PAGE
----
‘Don’t ask, don’t tell’ voting for US soldiers in Germany

Members of the US military and their families make up a large but insular bloc of voters in Germany. As the nation turns its attention across the Atlantic on Tuesday, The Local looks at Election Day on base – where many events will be well below the radar.

'Don't ask, don't tell' voting for US soldiers in Germany
A file photo of a US Army formation at a base in Germany. Photo: DPA

Germany is home to some 56,000 American military service members, second only to the number of troops stationed in Iraq. Civilians might imagine that soldiers, with their fates subject to Washington policymakers amid two ongoing wars, would be particularly keen to follow this year’s historic election. But officers across Germany told The Local that military bases in the country have no official plans for November 4.

“I’m sure a lot of people will follow the results individually,” spokesman Richard Spiegel told The Local from US Army Europe headquarters in Heidelberg. “But there are restrictions against official political events.”

The majority of the 42,000 US Army troops in Europe reside at military bases in Grafenwöhr, Baumholder, Wiesbaden, Kaiserslautern and Stuttgart. Grafenwöhr is the largest army installation in the country, spokesman Eric Bloom said, but there won’t be any public events for soldiers to follow election night results. “We don’t even have a bar on base anyway,” he added.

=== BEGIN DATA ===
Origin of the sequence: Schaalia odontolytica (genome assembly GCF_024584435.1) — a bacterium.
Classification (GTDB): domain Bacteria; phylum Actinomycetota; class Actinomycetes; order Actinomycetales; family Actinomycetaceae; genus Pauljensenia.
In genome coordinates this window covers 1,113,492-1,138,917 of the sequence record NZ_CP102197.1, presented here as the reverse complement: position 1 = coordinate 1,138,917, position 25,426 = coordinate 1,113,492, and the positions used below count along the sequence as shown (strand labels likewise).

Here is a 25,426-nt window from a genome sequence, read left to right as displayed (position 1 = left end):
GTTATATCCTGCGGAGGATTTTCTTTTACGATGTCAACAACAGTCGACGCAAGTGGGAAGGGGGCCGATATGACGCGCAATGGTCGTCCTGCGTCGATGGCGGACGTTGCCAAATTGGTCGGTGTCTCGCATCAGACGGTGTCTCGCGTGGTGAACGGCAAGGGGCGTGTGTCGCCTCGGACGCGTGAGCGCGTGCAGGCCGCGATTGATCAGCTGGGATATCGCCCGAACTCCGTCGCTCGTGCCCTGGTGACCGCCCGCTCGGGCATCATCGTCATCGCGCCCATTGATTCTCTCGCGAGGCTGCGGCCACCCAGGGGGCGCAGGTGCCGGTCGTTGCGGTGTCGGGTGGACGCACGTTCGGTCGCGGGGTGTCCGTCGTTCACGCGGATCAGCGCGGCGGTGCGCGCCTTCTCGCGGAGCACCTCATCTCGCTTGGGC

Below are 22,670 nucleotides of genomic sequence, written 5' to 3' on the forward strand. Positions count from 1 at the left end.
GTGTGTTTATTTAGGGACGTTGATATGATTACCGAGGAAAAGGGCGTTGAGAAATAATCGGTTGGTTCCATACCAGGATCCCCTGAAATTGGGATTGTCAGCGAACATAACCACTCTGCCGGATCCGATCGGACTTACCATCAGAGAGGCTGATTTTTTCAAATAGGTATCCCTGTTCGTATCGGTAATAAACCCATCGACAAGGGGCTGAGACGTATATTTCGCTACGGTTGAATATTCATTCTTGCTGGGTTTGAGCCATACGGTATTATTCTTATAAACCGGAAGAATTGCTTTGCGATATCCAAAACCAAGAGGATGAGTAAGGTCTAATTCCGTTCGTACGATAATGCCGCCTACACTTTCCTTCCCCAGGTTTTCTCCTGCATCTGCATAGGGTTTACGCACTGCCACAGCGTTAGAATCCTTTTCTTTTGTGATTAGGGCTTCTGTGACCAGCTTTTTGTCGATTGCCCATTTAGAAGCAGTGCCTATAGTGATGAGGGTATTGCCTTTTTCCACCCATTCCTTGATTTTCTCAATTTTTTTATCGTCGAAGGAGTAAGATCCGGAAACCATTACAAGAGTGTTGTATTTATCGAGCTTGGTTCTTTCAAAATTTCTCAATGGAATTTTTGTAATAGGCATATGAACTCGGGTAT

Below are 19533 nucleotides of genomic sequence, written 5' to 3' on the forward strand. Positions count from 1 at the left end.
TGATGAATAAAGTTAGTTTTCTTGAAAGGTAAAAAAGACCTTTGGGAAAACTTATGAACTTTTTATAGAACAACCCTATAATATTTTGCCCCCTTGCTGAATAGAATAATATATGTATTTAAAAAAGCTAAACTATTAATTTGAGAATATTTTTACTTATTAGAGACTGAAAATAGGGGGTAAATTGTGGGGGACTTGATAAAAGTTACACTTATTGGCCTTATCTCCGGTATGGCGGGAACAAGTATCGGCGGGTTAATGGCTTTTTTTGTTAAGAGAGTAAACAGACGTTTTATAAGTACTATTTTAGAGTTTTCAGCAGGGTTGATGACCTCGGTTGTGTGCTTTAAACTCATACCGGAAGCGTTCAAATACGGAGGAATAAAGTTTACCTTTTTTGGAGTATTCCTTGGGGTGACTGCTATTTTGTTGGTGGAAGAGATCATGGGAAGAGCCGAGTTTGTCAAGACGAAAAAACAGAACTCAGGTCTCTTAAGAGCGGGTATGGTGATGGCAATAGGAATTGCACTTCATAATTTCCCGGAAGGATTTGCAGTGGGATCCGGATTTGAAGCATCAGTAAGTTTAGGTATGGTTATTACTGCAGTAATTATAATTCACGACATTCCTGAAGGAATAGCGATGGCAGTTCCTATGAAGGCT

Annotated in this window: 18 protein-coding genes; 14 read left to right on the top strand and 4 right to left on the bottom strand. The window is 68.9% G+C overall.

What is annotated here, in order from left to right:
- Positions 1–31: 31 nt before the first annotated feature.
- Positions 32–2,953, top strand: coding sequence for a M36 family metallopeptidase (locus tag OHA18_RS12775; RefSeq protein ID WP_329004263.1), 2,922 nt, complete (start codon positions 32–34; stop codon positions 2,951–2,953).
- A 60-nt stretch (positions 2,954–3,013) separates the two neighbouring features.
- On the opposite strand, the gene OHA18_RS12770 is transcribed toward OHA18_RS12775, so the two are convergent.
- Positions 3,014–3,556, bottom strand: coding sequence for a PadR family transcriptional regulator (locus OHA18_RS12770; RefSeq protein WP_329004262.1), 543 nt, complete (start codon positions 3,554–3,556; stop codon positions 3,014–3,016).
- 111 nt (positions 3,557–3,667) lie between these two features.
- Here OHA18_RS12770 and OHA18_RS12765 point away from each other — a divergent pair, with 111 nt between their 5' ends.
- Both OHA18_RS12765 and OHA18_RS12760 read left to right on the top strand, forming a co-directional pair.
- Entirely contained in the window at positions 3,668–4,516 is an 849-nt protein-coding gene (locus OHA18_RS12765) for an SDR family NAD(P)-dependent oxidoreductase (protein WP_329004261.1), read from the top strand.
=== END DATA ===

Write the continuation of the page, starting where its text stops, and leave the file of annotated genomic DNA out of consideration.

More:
Instead, soldiers interested in live results can catch coverage from three US networks on American Forces Network (AFN), a satellite television provider for troops worldwide, Bloom said.

Retired 1st Armored Division Army Master Sergeant Dave Melancon, a Heidelberg-based journalist for the US Army Europe’s media service, told The Local that AFN has featured frequent commercials about the station’s election coverage in the last few weeks. “We homeschool my son and he’s interested in the election, so we’ll watch as a family as late as we can stand it,” he said, adding that he doesn’t know of any election parties or big events in honour of the occasion.

“Because we’re soldiers and government employees we keep our cards close to our chests,” Melancon said, stressing that he was expressing his opinion as a private person and not as a soldier. “Part of that is because it’s the law, and part of it is because we all have to work together and it really doesn’t matter in the end.”

While the military is careful to keep politics out of its operations, it provides ample resources for soldiers to exercise their right to a personal vote, US Air Force spokesperson Aaron Schoenfeld told The Local from Ramstein Air Base.

“We have voting officers to assist soldiers with voter registration, ballots and other information,” he said. The US Army offers their soldiers the same service.

As for which party soldiers are likely to vote for this election, it’s all quiet on the voting front. Military spokespeople refused to address party bias, which some might assume would favour Vietnam veteran John McCain over Barack Obama. But just like the rest of the American electorate, US soliders can’t be pigeonholed into political preferences.

“There may be some brighter faces tomorrow, but that’s all,” Melancon said.